Dr Robert Wilson AM

Passionate industry pioneer

2019 UNE Alumni Achievement Award Recipient

The welfare of animals, agricultural industries and rural communities has been at the heart of Dr Robert Wilson's 40-year career. It has inspired innovations to commercial production, novel research and development, and voluntary service aimed at encouraging the next generation of producers.

A widely respected animal scientist, Rob is best known for his contributions to the Australian pork industry and the advancements in welfare and environmental standards he helped pioneer. From developing Western Australia's largest integrated pork operation (Wandalup Farms) to several Pork CRC roles and leadership of a number of federal research programs, his career has traced the rising trajectory of the Australian pork industry itself.

"There were few commercial animal nutritionists when I graduated from UNE (with a Bachelor of Science and Diploma of Science in Agriculture, in the early 1970s)," says Rob, a recipient of this year's UNE Alumni Achievement Award. "The pork industry was small and dynamic, and we had researchers and farmers who could see the potential for more intensive production. We all worked together and had a common purpose; it's still like that today."

Pork was largely a sideline to dairy or grain production, but times were changing. "The industry was evolving into something more sophisticated, more of a business, and we needed to get all the aspects right - from the farming, through the supply chain to a quality product," Rob says. "Consumers were starting to see pork as something other than a celebratory product, but we had to educate them and the chefs, and pork producers had to do their job well. Nutrition, genetics, management, biosecurity and disease management all became very important, as well as R&D."

After Wandalup, Rob was invited to join the Pork CRC, first as a commercialisation manager, then responsible for improving the industry's green credentials and integrity. His research and co-operative partnerships with producers, agribusiness companies and government agencies saw him champion new industry standards for animal welfare and sustainable waste management - standards adopted nationally and internationally, not only in pork but throughout other intensive agricultural industries.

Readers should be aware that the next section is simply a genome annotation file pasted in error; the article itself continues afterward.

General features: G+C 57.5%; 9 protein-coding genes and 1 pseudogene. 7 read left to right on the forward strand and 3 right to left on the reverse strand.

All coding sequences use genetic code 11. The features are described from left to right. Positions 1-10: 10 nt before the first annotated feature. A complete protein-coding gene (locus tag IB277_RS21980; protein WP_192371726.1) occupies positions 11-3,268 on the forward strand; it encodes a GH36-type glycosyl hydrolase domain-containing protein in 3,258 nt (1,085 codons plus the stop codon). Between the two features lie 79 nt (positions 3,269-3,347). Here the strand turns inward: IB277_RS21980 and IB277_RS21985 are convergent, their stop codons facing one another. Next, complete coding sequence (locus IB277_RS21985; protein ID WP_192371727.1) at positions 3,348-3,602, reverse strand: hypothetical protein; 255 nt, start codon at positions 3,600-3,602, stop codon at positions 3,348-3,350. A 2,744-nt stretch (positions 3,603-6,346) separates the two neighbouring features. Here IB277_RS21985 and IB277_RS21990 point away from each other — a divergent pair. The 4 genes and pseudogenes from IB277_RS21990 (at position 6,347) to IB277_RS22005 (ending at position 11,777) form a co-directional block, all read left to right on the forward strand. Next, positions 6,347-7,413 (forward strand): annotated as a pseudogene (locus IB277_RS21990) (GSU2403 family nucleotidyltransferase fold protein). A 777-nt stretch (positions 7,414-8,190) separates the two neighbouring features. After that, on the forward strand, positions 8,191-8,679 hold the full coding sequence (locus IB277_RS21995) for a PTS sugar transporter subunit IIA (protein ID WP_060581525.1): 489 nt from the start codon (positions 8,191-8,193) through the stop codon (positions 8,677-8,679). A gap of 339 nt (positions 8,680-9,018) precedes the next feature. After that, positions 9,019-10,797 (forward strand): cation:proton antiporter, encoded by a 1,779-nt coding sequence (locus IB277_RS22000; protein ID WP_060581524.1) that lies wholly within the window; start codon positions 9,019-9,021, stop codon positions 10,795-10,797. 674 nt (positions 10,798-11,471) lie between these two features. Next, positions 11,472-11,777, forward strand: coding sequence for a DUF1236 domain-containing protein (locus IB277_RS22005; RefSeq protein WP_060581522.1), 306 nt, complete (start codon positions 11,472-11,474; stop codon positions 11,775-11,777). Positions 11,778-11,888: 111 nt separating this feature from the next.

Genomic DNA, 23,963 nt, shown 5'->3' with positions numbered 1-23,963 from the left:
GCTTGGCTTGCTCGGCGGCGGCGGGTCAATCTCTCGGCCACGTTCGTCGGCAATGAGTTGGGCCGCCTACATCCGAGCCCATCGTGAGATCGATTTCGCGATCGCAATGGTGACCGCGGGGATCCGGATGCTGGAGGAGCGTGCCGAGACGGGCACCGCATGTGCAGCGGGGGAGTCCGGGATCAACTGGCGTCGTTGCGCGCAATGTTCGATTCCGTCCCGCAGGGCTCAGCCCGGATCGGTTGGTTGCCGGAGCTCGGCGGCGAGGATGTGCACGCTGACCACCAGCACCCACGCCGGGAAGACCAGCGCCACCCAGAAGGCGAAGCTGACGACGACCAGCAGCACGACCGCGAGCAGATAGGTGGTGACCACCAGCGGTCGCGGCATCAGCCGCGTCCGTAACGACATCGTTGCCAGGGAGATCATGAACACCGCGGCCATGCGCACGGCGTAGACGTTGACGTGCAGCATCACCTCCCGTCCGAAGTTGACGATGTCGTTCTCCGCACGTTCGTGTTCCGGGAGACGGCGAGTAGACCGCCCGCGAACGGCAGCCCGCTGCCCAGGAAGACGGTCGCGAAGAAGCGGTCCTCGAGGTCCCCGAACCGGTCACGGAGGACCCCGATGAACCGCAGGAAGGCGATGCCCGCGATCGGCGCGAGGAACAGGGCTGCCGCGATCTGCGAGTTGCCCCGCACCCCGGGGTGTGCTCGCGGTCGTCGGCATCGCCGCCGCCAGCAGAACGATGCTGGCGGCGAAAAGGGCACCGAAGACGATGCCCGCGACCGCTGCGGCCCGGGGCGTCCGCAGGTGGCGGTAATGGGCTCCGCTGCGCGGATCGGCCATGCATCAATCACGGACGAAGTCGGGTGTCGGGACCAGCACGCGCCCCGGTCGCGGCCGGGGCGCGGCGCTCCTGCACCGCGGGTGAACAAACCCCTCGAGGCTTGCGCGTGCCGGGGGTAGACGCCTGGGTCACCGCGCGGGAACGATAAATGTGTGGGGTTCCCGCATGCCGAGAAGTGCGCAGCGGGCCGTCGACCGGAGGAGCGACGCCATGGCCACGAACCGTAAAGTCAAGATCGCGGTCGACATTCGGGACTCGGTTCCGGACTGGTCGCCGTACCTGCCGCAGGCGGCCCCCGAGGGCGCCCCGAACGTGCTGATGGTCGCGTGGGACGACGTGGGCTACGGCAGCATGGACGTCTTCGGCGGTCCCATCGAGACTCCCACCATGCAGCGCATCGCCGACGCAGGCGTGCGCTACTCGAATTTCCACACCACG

"Australia has been very proactive in terms of addressing welfare and environmental challenges," Rob says. "Thanks largely to industry R&D, and the time and goodwill of a lot of farmers, we now have appropriate welfare practices that are audited and benchmarked around the country.

"The industry also produces a lot of effluent, but we developed vast composting and recycling systems to ensure there is very little or no discharge to land, and the nutrients can be sustainably applied to plants or crops. We now have a pork industry that is not just profitable and internationally competitive but also ethical."

Importantly, Rob's adoption of technology to improve productivity, product quality and generate new markets has not been at the expense of smaller pork players. "Very early on, and throughout my career, I've been conscious of including smaller family farmers," he says. "I developed a contract growing scheme, where we encouraged progressive farmers to build their pig production facilities. This often meant that family members could stay working on the farm, because it gave them another source of guaranteed income."

Whether it has been his active role in R&D or industry politics - through the Pork CRC, Pig Research and Development Corporation or the WA Pork Producers Association (WAPPA), Rob has been instrumental in transforming the pork industry into one focussed on ethics, eating quality and efficiencies. Such contributions earned him a Membership of the General Division of the Order of Australia (AM) in 2007.

More recently, Rob became a director and chair of Westpork, WA's largest and the third largest pork producer in Australia. He is also the inaugural chair of the advisory board for the Curtin Health Innovation Research Institute at Curtin University, chair of Pork Innovation WA and a director of the Food Agility CRC.

As a mentor to young people, councillor and past president of the Royal Agricultural Society of Western Australia and inaugural chair of Agricultural Shows Australia (ASA, representing the nation's 580 agricultural societies and shows), Rob continues to invest in the future of agriculture.

"I am enthusiastic about educating people about agriculture and their food, because the divide between producers and consumers is so huge," Rob says. "There are generations of kids growing up now with no idea about wool, cotton, milk and meat, so we spend a lot of time and effort improving the educational component of agricultural shows, particularly through benchmarking and competitions. With ASA I am involved in mentoring our rural ambassadors and young judges, to encourage young people to pursue careers in agriculture. We also have to ensure our agricultural shows remain relevant to agriculture and their communities."

For more information about the 2019 Alumni Awards